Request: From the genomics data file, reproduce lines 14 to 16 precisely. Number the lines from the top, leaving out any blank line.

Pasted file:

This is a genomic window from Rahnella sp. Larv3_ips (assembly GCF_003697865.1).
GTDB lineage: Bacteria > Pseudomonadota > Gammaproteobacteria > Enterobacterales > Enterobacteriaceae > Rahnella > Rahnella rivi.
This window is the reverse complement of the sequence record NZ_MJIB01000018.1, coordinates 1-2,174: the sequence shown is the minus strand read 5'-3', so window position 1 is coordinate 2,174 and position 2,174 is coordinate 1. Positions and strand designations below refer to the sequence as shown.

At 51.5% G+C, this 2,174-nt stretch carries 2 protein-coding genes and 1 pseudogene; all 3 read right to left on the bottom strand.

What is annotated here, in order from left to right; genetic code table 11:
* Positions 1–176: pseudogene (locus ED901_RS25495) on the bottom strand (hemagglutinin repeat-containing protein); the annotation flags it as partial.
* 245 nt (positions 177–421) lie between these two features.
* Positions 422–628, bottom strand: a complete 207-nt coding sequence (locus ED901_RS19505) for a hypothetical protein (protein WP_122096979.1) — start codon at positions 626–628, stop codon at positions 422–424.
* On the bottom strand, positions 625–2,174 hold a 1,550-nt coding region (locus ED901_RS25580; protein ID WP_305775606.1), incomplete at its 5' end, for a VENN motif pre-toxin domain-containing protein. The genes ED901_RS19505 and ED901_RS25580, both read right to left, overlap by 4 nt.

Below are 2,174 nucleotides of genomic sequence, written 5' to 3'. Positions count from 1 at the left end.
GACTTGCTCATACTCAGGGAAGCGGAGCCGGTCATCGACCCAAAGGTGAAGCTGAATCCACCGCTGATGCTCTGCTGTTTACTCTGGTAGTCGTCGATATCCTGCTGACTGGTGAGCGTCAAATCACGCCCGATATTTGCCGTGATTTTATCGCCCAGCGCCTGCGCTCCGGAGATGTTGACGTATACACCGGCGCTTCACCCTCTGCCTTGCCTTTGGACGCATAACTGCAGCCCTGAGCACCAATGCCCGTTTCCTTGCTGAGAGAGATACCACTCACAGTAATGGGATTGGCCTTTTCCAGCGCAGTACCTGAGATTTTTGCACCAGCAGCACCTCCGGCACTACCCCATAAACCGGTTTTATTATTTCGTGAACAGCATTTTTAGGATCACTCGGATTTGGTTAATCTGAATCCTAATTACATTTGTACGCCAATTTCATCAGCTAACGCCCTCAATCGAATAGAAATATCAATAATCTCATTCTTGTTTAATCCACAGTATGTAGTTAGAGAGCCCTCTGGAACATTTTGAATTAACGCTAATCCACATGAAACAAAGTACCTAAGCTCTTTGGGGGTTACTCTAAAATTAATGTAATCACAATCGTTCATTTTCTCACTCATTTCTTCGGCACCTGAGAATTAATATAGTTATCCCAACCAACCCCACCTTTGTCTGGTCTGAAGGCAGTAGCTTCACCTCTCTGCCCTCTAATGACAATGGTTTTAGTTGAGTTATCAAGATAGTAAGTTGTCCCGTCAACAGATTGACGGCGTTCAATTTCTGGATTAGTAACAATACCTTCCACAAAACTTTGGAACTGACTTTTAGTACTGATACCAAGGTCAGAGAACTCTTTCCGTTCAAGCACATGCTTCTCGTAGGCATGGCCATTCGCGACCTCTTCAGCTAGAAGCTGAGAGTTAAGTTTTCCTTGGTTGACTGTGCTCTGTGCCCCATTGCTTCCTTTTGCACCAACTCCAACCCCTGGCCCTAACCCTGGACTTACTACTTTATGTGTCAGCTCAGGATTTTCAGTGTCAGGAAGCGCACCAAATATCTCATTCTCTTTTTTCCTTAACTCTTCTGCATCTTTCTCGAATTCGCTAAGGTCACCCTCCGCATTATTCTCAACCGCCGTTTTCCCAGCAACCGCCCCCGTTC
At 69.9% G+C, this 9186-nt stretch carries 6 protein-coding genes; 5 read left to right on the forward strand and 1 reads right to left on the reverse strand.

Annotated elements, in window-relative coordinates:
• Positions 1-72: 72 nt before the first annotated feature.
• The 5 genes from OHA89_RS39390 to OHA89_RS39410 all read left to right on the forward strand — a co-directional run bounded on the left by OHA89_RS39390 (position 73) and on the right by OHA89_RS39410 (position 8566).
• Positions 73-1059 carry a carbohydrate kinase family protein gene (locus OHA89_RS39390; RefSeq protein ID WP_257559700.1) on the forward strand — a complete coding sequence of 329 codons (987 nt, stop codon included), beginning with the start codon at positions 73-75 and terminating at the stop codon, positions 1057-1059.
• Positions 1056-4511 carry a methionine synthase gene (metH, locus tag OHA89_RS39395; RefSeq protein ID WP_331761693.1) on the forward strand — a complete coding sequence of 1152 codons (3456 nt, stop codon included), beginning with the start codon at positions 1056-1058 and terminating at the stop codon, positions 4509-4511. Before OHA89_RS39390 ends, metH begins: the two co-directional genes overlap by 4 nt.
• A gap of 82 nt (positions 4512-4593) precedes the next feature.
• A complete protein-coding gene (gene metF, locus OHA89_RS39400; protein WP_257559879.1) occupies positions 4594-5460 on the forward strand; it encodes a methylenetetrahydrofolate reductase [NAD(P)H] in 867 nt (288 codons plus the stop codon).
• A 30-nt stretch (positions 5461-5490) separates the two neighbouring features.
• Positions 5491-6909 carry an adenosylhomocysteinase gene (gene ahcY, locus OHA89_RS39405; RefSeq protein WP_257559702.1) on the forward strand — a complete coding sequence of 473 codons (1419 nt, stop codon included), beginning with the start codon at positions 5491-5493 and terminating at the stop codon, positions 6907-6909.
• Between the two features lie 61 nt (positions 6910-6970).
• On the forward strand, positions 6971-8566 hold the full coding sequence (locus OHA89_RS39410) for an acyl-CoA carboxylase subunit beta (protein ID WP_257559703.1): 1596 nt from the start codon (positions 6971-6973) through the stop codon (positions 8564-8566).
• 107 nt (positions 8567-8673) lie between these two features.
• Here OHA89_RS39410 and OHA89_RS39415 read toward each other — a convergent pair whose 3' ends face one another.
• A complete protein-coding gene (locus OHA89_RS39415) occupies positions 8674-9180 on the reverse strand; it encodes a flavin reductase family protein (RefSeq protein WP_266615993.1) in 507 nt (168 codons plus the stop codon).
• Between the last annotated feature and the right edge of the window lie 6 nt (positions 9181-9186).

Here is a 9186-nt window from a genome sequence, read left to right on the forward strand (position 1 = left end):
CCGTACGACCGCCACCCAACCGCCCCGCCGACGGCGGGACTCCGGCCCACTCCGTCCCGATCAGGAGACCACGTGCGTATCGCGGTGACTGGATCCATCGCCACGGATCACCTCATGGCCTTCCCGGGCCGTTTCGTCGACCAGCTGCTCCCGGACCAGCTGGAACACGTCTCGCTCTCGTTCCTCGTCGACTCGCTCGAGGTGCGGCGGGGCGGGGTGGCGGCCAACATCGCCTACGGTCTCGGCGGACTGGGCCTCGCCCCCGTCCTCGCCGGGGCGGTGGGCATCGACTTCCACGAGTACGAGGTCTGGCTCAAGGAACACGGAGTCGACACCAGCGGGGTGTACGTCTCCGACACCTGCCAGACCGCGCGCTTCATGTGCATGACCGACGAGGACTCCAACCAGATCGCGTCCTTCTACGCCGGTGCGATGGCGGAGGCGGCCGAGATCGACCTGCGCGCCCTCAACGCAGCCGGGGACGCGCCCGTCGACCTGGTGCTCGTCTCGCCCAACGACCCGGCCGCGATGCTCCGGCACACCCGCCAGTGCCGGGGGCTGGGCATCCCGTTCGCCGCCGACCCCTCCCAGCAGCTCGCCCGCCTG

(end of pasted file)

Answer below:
• Positions 1-72: 72 nt before the first annotated feature.
• The 5 genes from OHA89_RS39390 to OHA89_RS39410 all read left to right on the forward strand — a co-directional run bounded on the left by OHA89_RS39390 (position 73) and on the right by OHA89_RS39410 (position 8566).
• Positions 73-1059 carry a carbohydrate kinase family protein gene (locus OHA89_RS39390; RefSeq protein ID WP_257559700.1) on the forward strand — a complete coding sequence of 329 codons (987 nt, stop codon included), beginning with the start codon at positions 73-75 and terminating at the stop codon, positions 1057-1059.